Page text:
Beijing [China], January 17 (ANI): In order to put a check on dissenting voices, China is planning against British National (Overseas) passport [BN (O)] owners from holding public office in Hong Kong, reported South China Morning Post (SCMP).
Civil servants and other officials could soon find themselves facing the tough choice between keeping their BN (O) passports and retaining their jobs, said analysts Chris Lau and Tony Cheung.
As per them Beijing was mulling banning those who hold the BN (O) passports from serving in the local administration.
The move underscores Beijing's determination to yield full compliance from the Hong Kong government officials, some of whom it had grown to distrust, said a social science scholar and a lawyer.
Beijing is also contemplating to strip them of the right to vote in local elections in order to penalise all those who took advantage of the special status, not just civil servants, reported SCMP.
The proposals may be discussed at a coming meeting of the country's top legislative body, the National People's Congress Standing Committee (NPCSC), which starts next Wednesday, reported SCMP.
The diplomatic row between China and Britain over the passports first broke out after London announced last July that it would provide Hongkongers eligible for BN (O) status a pathway to citizenship. The move was in response to Beijing's imposition of a national security law last June, and London presented the new visa scheme as its way of keeping its promise to Hong Kong people under the 1984 Sino-British Joint Declaration.
According to memorandums of understanding agreed upon by both London and Beijing, all those with British Dependent Territories citizenship would cease to have it on July 1, 1997, the day of the handover. In its place, however, they would be entitled to "retain an appropriate status" enabling them to continue to use passports issued by the British government - and thus, the BN (O) arrangement was born.
However, the memorandums made explicit that BN (O) status did not confer upon its holders the right of abode in Britain.
So when British Home Secretary Priti Patel announced the new BN (O) visa policy in July, China was quick to accuse London of violating the agreement.
Full details of BN (O) are expected to be unveiled by January 31, when applications open. But according to an overview of the proposal last October, those with BN (O) status will be allowed to apply for a special class of visa - one that entitles them to choose between entering and remaining in Britain for an initial period of 30 months, extendable by a further 30 months, or for a single period of five years.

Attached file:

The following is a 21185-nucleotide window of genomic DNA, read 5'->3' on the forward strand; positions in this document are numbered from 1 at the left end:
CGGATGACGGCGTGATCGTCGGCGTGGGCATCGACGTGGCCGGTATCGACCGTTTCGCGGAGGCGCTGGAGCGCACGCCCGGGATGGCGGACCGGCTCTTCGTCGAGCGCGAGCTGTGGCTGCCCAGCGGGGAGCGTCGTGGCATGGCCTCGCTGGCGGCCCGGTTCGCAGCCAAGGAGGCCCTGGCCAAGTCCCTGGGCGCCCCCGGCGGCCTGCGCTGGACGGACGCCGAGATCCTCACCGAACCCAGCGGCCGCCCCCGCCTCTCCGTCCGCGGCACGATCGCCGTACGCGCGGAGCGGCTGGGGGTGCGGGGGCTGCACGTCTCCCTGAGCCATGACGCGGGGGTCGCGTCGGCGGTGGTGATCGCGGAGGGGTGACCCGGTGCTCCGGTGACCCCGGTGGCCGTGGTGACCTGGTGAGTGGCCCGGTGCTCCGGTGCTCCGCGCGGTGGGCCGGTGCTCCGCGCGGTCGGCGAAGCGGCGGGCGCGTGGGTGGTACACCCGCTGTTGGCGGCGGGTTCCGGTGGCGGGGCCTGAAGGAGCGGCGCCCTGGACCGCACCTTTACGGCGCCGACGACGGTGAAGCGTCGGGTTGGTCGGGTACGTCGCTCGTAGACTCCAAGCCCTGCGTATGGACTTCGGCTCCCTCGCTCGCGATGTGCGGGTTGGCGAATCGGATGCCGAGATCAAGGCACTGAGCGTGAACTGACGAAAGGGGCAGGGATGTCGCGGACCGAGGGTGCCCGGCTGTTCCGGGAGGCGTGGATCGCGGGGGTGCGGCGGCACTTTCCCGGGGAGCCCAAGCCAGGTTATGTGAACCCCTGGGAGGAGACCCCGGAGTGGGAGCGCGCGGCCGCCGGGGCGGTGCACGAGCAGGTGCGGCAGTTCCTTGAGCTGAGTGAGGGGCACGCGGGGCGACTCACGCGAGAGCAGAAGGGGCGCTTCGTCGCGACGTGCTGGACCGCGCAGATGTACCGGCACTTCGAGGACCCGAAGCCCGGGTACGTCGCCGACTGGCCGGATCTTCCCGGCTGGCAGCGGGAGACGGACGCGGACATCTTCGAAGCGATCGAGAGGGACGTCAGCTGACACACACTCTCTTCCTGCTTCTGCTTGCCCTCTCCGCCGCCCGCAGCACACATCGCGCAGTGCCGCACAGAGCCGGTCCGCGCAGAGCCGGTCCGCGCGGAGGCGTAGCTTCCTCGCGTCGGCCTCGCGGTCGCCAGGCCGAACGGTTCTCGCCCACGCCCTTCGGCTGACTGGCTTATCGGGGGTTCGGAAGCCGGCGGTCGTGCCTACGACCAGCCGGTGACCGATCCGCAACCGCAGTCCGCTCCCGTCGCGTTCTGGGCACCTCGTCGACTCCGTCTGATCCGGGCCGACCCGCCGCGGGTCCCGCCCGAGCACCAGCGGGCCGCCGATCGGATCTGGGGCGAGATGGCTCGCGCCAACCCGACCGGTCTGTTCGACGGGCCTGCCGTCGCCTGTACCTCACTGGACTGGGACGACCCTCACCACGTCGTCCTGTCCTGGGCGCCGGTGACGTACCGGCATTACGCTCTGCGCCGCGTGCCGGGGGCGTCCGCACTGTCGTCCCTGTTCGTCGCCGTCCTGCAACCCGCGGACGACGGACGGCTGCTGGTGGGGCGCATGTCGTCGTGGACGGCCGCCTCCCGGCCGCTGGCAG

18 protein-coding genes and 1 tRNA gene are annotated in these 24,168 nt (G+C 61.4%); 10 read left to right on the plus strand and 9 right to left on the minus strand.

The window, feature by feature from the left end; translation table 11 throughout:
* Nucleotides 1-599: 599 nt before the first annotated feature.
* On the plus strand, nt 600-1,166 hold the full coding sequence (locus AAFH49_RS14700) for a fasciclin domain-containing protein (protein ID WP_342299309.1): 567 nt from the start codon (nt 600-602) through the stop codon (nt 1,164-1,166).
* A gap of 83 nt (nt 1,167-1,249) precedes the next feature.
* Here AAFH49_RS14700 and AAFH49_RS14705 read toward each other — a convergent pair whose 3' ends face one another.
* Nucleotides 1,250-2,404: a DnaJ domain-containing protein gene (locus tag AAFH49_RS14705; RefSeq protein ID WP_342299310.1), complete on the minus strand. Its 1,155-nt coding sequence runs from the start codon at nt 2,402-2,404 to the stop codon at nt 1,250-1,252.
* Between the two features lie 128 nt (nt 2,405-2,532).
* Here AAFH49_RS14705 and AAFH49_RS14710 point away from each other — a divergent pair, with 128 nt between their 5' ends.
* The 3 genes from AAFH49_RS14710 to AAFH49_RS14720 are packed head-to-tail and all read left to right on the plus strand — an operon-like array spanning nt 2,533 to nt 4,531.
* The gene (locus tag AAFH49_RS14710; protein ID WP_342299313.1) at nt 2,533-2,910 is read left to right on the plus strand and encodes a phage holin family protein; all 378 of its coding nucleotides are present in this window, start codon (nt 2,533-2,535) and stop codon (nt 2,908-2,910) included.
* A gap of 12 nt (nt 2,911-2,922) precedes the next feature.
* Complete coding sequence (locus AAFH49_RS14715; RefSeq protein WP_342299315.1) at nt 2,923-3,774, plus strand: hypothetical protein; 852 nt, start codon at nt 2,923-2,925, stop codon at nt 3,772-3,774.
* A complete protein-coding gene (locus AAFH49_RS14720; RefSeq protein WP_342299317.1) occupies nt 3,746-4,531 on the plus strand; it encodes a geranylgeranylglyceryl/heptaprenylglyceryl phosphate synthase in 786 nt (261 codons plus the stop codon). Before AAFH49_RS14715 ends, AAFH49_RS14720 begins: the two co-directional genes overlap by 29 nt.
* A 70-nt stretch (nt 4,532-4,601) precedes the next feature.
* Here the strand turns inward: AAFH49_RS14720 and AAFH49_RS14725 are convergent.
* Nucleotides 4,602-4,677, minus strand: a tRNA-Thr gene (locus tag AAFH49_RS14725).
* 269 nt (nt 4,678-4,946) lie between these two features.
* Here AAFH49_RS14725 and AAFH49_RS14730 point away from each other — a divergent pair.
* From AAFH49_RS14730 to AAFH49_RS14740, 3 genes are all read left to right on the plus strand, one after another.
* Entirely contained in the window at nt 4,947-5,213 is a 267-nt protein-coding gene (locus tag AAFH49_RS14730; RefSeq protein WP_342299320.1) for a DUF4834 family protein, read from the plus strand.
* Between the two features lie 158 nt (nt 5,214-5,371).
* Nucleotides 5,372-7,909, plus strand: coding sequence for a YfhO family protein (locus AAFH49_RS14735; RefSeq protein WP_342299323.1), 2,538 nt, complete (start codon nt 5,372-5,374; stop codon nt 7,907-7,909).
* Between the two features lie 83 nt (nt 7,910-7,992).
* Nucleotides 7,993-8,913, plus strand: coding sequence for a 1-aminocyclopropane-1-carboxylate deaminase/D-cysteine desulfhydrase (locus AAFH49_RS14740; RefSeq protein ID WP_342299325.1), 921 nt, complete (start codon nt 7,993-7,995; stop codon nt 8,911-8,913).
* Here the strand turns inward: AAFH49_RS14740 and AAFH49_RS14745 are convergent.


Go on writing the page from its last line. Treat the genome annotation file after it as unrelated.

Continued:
After the conclusion of the five-year visa period, those under the scheme will be entitled to the right of abode in Britain, and after another 12 months, they will be allowed to apply for full citizenship, according to the Foreign, Commonwealth and Development Office.
Meanwhile, Beijing under the Basic Law is planning retaliatory measures against BN (O) holders who move to Britain.
Under the Basic Law, Hong Kong's top political figures, such as the chief executive, chief justice, principal ministers and advisers in the Executive Council - as well as the Legislative Council's chief and all lawmakers for geographical constituencies - must be permanent residents with no right of abode in any foreign nation.
Earlier, foreign passport holders were allowed in the civil service, including in the uniformed services, such as police, some of whom were foreign nationals who stayed on after the handover in 1997.
Analysts believed that if Beijing went ahead with plans to retaliate against Britain, all lawmakers, district councillors, top civil servants and other public officers would be required to give up their BN (O) passports, if they held one.
Beijing appeared to be harbouring growing distrust against the city's civil servants, especially after some took part in the anti-government protests sparked by the Hong Kong government's ill-fated extradition bill in 2019, said John Burns, University of Hong Kong emeritus professor.
"Civil servants holding foreign passports or BN (O) status brings up a question of loyalty. Are you loyal to China or not?" he added.
Burns said trying to restrict citizenship for public officers in Hong Kong could also open another can of worms: what to do about the British nationals who stayed on as police officers and in the government following the handover.
What's more, in the early 90s, the British government granted full citizenship to some 50,000 Hong Kong residents whom it deemed elites, and some of them were civil servants, he added.
Meanwhile, critics are puzzled over Beijing's proposal to target only BN (O) passport holders, as there are many others who hold foreign passports. As per them, how would Beijing decide the question of loyalty on them? (ANI)